Wight heat: how the Hut became one of Britain's best seaside restaurants

18 August 2019 by

Providing a means of transport for customers to reach the Hut restaurant's remote site overlooking Colwell Bay on the north-west coast of the Isle of Wight has sent the number of covers sky-high. Fiona Sims reports

The Hut was acquired in 2011 by Matt Adams, 37, and his brother George, 32, and has since seen year-on-year growth of 75%, with an approximate annual turnover of £2m. By the beginning of June they had more than 30,000 bookings for the summer ahead, half as much again on the June 2018 figure, and they are expecting 75,000 people through their doors during the course of this summer. That's not bad going for a business open only for seven months of the year. So what's the secret? "The boats are key," grins George.

the hut exterior 2
the hut exterior 2

The Hut has three rigid-inflatable boats, which are used as a tender service to meet guests off their yachts and motorboats and transport them to the restaurant - much to the amusement of locals, who sit watching from deckchairs positioned outside their beach huts flanking the restaurant as the Hut customers tipsily board their yachts after dining.

What started almost as an afterthought has grown to become the bulk of their business. Big-spending, boat-owning Hampshire residents (among them a fair few celebrities) flock to the Hut in this unassuming coastal community on a pretty stretch of West Wight, often up to three times a week.

"I'd love to tell you that it was all part of the business plan, and that we had spotted a gap in the market, but really it was a bit of fluke," confesses George. "But there we were, with millions of boats that had nowhere to go and the perfect place to watch the sunset. The tender service was a real game-changer."

Sea change

When the brothers opened the Hut's doors in 2013, they were still running their London restaurant, called 86. "We didn't expect the Hut to go quite as well as it did that first year, so when we got an opportunity to sell our Fulham restaurant the following year, we took it, thinking, let's just focus on the Hut." So they uprooted from London to the island with their wives and George's young son to start a new life and focus on growing the business (they now have five children between them).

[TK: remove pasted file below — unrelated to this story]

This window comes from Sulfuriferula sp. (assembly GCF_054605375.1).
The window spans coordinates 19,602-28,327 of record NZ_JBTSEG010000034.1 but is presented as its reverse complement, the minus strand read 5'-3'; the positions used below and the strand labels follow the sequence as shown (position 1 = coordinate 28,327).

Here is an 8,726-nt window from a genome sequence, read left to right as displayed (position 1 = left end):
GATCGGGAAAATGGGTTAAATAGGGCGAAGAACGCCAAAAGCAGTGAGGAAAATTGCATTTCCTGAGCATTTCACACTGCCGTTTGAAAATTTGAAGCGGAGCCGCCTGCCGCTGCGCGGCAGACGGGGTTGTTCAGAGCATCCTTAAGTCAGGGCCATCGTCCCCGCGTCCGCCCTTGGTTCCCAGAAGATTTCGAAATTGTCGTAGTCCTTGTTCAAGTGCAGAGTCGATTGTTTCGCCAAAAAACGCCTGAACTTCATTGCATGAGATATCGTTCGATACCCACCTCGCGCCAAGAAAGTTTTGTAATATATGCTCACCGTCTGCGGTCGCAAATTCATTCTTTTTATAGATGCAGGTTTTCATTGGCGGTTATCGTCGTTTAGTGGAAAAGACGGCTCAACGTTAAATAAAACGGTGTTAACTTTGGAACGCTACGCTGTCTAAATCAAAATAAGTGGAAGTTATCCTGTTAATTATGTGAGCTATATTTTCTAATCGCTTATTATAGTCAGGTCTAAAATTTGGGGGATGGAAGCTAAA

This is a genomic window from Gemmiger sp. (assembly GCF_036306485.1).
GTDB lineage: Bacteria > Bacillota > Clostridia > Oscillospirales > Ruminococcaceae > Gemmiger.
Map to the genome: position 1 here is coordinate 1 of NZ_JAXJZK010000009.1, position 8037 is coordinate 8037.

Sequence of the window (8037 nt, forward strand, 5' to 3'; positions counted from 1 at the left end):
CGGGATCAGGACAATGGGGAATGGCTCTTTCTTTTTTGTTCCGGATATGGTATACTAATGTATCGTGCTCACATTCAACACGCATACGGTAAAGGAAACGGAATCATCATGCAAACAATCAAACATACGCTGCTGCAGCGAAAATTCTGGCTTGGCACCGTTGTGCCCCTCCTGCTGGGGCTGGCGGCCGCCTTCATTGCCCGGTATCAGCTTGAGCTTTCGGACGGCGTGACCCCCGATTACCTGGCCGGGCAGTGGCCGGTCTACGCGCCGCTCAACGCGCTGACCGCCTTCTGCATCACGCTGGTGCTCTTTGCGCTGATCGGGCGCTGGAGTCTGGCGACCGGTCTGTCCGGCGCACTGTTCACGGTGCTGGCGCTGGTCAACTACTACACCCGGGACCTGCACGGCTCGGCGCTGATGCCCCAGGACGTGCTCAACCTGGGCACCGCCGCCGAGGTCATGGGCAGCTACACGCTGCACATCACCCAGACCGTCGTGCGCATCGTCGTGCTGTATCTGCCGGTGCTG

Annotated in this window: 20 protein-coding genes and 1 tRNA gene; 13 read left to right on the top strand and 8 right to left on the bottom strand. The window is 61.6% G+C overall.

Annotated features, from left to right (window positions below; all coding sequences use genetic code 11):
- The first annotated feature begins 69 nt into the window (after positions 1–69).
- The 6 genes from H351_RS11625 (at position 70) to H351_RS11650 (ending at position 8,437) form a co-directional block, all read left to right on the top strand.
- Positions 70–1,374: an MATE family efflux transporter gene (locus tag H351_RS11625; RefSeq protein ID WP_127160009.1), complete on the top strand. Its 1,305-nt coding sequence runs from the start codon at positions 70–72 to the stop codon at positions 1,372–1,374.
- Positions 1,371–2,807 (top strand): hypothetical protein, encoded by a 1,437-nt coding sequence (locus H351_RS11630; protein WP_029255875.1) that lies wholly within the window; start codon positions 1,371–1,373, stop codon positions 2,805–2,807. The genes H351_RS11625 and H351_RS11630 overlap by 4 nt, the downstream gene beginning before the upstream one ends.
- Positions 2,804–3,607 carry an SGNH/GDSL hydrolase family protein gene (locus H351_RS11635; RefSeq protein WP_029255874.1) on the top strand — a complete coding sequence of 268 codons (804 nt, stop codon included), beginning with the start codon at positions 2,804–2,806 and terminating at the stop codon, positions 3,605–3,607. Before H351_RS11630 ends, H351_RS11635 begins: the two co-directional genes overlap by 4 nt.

A group has just arrived by the Hut Truck, the brothers' latest acquisition, now a regular sight on the island's roads. It's a complimentary transfer that ferries customers backwards and forwards from Yarmouth Harbour and ferry terminal. In its smart new blue livery, emblazoned with the Hut's logo, it's a far cry from its former incarnation as a Gurkha Brigade army truck (it's a 1975 Land Rover 101 for the petrolheads among you) found by the brothers on eBay.

The Hut Truck
The Hut Truck

e Hut Truck also picks up guests who arrive by helicopter at a nearby landing spot, thanks to permission from an obliging landowner. "It's a private arrangement - we pay the landowner in wine. Guests have to book this ahead as we can't have more than one helicopter landing per day to keep things safe. We had 80 landings last year, but we are expecting more this year as we've had 60 bookings already," explains Adams, in mid-July.

And yes, they are drawing an increasing number of celebrities. On a recent weekend, Jude Law and Kate Winslet enjoyed lunch there at separate tables. Chris Evans is also a regular: last year he took over the Hut for a charity function, broadcasting the event on his former BBC Radio 2 breakfast show, and continues to big up the Hut at every opportunity.

"We're not trying to position ourselves as a celeb hangout at all. I think we've got a wide reach across the Hampshire community and it's as simple as that," say the brothers, who until now have never done any advertising or PR, relying on word of mouth. In fact, around 50% of the Hut's customers come from Hampshire, and 30% from London, among them a fair few from the City celebrating deals. It has become a thing, they report, for City folk to train it down to the island for lunch at the Hut, ditching their suits and pulling on shorts and flip-flops, the Hut's preferred dress code.